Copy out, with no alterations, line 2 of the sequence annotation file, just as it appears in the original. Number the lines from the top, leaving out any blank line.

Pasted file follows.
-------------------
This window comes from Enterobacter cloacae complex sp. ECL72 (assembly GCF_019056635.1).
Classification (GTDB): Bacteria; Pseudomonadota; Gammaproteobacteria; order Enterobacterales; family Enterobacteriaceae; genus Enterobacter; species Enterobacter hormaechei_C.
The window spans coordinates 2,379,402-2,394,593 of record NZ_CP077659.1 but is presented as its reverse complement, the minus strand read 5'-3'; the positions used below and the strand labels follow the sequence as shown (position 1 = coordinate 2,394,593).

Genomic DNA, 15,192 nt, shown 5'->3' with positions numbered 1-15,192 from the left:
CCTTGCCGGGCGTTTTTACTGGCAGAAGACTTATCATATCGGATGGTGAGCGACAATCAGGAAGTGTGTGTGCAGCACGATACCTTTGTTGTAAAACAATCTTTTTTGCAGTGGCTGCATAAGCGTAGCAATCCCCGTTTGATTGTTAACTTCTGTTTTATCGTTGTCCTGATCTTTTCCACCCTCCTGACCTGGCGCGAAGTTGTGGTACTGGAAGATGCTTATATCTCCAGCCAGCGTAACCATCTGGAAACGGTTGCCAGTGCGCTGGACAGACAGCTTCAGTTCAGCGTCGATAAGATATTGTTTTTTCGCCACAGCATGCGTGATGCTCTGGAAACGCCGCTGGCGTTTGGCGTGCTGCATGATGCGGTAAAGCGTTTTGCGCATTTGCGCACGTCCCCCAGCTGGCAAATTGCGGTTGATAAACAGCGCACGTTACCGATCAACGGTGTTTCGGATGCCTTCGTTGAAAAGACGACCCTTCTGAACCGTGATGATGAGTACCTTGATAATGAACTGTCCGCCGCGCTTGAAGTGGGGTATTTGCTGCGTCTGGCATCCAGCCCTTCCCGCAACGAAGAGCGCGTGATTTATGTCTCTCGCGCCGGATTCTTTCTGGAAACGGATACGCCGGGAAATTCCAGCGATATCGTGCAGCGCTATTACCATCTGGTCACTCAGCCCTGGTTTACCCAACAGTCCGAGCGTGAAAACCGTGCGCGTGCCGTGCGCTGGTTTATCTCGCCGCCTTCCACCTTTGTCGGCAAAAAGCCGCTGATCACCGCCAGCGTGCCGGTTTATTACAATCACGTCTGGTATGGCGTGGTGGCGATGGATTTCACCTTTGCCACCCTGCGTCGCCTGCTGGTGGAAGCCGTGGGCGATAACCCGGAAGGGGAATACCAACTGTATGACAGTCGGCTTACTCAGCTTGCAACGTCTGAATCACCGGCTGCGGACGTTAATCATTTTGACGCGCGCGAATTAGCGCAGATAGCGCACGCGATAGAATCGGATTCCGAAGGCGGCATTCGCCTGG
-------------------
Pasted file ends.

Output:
Classification (GTDB): Bacteria; Pseudomonadota; Gammaproteobacteria; order Enterobacterales; family Enterobacteriaceae; genus Enterobacter; species Enterobacter hormaechei_C.